I think that is one of the reasons I'm contemplating an early retirement in say 5 1/2 years is that I want to have more time to focus on other things like my genealogy research, crafts, etc.
Anyway, back to the subject at hand.
While doing the office clean-up, I came across something that I know I didn't talk about last year. I guess I was a little disappointed when I received it. You see, last year, I had to give another presentation during the Hosch-Pierce family reunion, so I decided to splurge and do the PatriClan Analysis from African Ancestry for my maternal grandfather's line.
Several years ago, my first cousin, Larry Hosch, had done the yDNA test for me through Family Tree DNA (FTDNA). So, when I decided to splurge on the PatriClan Analysis, I ordered African Ancestry's Paternal Analysis Only, then emailed them the results from FTDNA.
I waited ever so patiently for the results to arrive. Checked with several online genealogy buds who I knew had already used African Ancestry, who all stated that the receipt of their results didn't take the amount of time that mine were taken. They all suggested that I contact the company, which I did. At this point in time I forget the reason why they were running behind schedule but they were behind schedule. So, I waited, and waited some more. Finally, the long awaited results arrived during the last week of August.
I vaguely remember being interested when they arrived but not jump up and down excited as I've been in the past when I received ancestral DNA results but I'm making up for that now.
So, I'm proud to announce that my maternal grandfather's paternal line descends from the Ibo people in present day Nigeria and the Ewondo people in present day Cameroon.
The letter that was received with the certificate states that the Sequence Similarity Score is 100%, which means that they are 100% confident in the result.
Obviously, I now have much research to do on these two groups of people, since we don't know anything past my great grandfather, Barto Hosch, for my grandfather's direct male ancestors.
I'm sure you are wondering why initially I was disappointed when I received the results. Trust me when I say it had nothing to to do with the actual results. The disappointment was the time frame in which I received the results. Based on the time frame given at the time of ordering when I would receive the results, I thought I would have the results in plenty of time to use in my presentation at the family reunion. Sadly, I didn't receive the results until several weeks (nearly two months) past the scheduled date of receipt, which was one month past the family reunion, hence, the major disappointment. However, I do have to give kudos to African Ancestry in that they provided me with two additional certificates, for free, to make up for the extended time in getting the results.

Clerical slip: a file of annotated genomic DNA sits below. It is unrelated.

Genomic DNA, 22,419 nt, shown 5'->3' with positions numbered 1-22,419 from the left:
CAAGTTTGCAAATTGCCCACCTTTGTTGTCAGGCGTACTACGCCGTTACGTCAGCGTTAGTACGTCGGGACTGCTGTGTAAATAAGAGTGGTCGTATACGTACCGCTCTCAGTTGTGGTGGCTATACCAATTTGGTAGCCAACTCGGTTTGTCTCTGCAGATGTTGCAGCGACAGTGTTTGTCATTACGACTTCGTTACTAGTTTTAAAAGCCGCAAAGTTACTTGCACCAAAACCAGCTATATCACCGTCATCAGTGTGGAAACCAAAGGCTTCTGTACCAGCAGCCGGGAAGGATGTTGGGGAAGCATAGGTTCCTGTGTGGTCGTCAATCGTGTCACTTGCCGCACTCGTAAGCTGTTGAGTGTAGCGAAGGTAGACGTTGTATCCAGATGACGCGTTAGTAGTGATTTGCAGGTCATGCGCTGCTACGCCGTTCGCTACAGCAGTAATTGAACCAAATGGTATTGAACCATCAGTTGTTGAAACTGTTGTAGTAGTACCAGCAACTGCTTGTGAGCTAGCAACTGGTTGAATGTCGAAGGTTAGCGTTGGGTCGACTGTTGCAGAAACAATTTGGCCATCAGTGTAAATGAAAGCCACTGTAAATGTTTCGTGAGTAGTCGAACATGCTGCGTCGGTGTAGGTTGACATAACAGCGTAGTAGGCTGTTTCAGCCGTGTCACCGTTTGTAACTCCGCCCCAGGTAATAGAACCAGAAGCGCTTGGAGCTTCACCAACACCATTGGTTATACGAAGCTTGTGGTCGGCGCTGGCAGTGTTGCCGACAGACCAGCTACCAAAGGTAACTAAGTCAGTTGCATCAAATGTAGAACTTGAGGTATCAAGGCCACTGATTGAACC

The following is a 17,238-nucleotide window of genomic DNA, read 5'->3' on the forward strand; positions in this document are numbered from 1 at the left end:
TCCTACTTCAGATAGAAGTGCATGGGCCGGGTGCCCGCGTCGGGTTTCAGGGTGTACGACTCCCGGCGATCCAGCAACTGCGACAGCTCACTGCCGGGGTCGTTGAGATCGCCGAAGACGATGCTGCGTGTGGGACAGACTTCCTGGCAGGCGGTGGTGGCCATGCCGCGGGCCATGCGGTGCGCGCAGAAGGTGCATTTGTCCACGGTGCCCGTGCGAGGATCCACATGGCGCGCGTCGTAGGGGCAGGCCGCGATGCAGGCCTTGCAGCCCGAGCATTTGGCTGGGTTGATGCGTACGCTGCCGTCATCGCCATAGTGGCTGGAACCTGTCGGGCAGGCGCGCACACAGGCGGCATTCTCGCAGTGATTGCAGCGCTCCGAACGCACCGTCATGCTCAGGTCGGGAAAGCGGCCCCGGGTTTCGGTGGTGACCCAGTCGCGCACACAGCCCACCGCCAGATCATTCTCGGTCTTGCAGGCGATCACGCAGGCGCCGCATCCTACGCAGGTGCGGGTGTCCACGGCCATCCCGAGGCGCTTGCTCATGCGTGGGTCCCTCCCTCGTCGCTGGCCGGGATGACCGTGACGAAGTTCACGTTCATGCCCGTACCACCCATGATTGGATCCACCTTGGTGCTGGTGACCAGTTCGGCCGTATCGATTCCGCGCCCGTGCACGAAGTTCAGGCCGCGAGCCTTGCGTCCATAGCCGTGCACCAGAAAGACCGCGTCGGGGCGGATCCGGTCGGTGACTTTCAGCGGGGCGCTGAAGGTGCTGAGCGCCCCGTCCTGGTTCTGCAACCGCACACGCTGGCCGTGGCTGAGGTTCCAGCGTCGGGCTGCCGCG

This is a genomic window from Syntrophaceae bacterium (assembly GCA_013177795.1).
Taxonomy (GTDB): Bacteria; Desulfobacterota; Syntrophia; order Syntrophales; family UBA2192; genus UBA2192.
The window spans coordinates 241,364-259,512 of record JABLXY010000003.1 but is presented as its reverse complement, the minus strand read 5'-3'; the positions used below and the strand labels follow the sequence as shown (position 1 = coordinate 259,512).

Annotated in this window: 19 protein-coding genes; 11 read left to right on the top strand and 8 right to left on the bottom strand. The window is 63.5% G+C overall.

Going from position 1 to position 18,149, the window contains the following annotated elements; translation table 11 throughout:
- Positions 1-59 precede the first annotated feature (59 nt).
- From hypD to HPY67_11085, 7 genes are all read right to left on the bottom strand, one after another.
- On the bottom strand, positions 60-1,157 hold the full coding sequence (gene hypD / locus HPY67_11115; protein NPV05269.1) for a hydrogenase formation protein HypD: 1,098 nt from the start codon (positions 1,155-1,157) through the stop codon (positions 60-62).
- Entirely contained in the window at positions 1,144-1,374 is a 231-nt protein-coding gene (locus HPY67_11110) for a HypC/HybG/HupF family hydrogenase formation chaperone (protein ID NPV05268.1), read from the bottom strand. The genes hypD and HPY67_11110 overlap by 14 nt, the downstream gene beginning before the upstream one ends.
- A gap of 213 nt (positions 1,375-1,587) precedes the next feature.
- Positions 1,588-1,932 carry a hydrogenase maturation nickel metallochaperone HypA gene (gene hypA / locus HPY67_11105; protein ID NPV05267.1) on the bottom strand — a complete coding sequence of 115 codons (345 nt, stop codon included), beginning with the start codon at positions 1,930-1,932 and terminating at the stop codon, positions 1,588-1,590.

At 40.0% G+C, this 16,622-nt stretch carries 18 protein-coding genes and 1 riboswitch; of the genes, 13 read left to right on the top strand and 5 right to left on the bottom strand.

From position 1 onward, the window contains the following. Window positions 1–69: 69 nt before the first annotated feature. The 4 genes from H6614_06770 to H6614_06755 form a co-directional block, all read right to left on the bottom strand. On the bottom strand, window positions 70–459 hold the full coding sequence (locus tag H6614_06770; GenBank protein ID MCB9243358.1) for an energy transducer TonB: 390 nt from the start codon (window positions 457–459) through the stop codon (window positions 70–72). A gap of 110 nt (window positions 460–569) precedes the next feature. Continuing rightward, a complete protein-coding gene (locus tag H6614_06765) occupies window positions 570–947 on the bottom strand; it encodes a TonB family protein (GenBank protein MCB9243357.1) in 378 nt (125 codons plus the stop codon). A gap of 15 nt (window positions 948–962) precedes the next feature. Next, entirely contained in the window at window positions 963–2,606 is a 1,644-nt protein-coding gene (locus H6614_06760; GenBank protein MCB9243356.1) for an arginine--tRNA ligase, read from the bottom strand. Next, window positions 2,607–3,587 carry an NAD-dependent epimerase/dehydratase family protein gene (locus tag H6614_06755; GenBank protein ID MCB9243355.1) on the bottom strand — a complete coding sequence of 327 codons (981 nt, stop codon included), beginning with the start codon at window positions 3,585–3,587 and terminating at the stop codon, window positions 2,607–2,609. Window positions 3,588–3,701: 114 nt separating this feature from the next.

So, I had a certificate made up for one of my 2nd cousins, who's probably the better historian / researcher on this branch of my family tree, and also had one made up for my mother. And because I was initially disappointed, I've yet to forward any of the certificates to my family members and that includes my mother. But since I'm trying to get back on the genealogical research bandwagon, my goal is to rectify that this week. My mother will be receiving hers on Friday. I contacted my second cousin today via e-mail, so that I could get his address to mail him his. And hopefully, I'll see my first cousin sometime this week and present his copy to him.
Even with the delay, I'm hoping to do another splurge this year with African Ancestry, but on the paternal side of the family this time. If I can make it happen (I'm having some unexpected expenses this summer), you'll be able to read all about it over at Conversations With My Ancestors.
So once again, until the next post, whenever that may be.